Looking, HBO’s upcoming dramedy about a group of young gay men chasing love and life in San Francisco, won’t screen on the network until January 19. But there’s already furious debate about what the show will be.
Co-creators Michael Lannan and Andrew Haigh are clear, though, that the show won’t be a queer rehash of Sex and the City or Girls. “I think the show is different from both of those shows. Different people, different ages,’ Lannan tells SF Gate. “They’re both great shows,” Lannan says. “But I think ours is distinct in its tone and feeling. Our characters are in their 30s, coming up on 40. It’s a different age group.”
And certainly it’s a different experience for gay men coming up on 40 than straight women like Carrie and company. “Things changed so quickly in the last 10 years, that’s what part of the show is about,” says Lannan. “You grow up with one set of expectations, and then suddenly everything changes. What do you do with all those options that you have now? It’s quite confusing.”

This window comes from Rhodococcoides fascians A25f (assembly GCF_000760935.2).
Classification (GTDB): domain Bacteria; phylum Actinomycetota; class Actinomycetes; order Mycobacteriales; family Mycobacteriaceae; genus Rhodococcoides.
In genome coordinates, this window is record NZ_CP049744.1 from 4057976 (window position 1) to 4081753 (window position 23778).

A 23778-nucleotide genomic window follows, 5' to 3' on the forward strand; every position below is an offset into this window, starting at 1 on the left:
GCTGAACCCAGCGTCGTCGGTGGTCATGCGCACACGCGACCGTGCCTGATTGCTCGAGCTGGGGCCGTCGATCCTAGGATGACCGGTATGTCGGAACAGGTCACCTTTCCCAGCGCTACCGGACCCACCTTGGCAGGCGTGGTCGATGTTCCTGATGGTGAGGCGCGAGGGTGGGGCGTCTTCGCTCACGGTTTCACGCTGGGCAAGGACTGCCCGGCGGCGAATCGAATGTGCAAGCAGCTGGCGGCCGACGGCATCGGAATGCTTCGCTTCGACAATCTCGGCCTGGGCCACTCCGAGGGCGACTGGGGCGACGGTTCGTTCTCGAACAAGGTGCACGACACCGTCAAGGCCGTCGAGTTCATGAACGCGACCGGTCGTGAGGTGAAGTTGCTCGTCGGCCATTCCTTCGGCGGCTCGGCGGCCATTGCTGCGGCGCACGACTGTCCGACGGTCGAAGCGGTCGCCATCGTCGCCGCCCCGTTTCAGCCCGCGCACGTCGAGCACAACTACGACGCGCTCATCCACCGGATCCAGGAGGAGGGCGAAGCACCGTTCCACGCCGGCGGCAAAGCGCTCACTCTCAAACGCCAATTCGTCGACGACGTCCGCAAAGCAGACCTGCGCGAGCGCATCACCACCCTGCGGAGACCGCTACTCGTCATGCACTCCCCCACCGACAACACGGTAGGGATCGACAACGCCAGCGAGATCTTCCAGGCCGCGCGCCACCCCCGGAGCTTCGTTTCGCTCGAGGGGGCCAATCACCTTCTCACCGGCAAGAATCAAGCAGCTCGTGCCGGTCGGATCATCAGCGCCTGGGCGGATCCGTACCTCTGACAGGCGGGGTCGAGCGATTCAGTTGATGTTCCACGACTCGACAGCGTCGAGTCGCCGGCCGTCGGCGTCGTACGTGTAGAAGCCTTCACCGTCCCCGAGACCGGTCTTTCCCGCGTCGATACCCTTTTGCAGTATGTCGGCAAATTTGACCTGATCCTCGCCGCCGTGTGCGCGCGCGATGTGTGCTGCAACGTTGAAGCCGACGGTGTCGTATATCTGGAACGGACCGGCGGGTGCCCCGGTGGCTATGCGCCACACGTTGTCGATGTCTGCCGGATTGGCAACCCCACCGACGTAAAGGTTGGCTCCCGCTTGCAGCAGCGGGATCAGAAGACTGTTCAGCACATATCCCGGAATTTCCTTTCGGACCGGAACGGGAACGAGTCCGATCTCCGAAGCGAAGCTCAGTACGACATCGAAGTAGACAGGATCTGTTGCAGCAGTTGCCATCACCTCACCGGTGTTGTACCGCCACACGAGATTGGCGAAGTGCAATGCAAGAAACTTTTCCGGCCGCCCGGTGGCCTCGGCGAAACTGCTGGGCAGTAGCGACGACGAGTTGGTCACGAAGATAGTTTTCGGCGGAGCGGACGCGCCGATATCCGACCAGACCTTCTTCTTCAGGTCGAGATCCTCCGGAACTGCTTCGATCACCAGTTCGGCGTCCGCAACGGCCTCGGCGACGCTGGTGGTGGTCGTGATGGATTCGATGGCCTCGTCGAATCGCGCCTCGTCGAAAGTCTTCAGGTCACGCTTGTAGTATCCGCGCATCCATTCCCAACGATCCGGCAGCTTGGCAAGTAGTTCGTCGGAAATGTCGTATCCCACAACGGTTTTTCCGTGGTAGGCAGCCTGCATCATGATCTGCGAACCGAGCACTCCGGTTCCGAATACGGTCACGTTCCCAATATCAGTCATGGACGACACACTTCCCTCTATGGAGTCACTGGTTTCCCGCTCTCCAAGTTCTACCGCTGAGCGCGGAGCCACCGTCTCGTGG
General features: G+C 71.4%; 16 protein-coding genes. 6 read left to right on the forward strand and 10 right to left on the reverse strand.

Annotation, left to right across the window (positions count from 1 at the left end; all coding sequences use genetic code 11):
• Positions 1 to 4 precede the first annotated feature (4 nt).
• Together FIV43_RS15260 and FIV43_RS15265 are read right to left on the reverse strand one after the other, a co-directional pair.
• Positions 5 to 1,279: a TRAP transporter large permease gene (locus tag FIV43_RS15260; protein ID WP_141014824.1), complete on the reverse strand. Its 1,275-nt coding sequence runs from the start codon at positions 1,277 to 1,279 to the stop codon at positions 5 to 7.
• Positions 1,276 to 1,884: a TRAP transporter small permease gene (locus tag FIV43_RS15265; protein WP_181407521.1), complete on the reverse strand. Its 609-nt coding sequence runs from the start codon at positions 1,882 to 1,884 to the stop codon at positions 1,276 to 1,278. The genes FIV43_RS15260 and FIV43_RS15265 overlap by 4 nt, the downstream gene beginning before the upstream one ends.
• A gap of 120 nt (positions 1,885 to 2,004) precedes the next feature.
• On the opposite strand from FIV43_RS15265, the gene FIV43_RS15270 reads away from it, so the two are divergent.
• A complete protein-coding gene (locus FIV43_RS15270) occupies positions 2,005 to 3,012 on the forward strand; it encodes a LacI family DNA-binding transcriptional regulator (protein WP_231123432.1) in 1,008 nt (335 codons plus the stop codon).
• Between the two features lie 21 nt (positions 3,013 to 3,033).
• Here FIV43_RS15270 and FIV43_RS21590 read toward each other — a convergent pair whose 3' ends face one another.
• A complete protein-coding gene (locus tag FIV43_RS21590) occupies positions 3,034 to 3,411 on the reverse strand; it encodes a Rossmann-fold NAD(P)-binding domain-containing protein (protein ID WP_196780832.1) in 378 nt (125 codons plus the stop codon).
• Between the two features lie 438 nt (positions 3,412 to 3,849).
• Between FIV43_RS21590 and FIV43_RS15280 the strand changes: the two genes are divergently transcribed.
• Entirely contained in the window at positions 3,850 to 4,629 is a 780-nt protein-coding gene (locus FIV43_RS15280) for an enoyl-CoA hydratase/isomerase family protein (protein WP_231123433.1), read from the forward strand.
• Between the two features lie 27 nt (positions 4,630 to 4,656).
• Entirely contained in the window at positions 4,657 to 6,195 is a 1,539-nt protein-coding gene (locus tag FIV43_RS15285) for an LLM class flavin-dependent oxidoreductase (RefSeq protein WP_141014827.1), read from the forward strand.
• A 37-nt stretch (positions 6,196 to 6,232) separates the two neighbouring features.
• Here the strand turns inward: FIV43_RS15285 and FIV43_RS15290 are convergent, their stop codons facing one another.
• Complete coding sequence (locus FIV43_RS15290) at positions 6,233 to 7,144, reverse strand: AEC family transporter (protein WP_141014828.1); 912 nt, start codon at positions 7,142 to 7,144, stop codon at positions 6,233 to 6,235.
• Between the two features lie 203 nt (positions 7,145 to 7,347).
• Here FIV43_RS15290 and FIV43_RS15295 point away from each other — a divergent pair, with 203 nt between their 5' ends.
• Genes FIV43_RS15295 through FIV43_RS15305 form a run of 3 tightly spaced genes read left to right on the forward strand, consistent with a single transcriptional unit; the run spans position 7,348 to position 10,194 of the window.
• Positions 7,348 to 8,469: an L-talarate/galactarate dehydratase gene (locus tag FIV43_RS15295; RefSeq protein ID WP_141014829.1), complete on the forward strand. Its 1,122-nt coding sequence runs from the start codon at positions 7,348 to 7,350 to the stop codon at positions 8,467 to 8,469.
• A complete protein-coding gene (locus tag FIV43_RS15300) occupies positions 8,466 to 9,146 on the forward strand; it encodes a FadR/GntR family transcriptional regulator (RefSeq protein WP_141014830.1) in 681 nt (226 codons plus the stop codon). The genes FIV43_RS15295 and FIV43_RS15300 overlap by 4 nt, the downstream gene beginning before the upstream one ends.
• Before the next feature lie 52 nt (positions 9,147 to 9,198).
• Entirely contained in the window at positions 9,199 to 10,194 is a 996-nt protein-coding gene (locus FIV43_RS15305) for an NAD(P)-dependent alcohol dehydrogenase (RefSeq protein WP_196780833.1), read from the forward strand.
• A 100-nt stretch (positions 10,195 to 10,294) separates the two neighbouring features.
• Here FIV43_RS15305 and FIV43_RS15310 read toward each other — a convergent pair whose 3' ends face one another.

He had HBO in mind from the start:
I didn’t really shop it around because it seemed so unlikely that anyone would ever do it. I had always thought of it as an indie film, because it’s more likely that someone like me could get an indie film made than a pilot. HBO was the (logical place), but I never thought it was possible.
HBO television has been super influential for me. I remember I lived on Capp Street here, and I was home sick from my job the first time I ever saw “The Sopranos.” It hit me really hard. I thought, “Wow, it’s amazing what you can do on television.”
Of course it’s not TV, it’s HBO.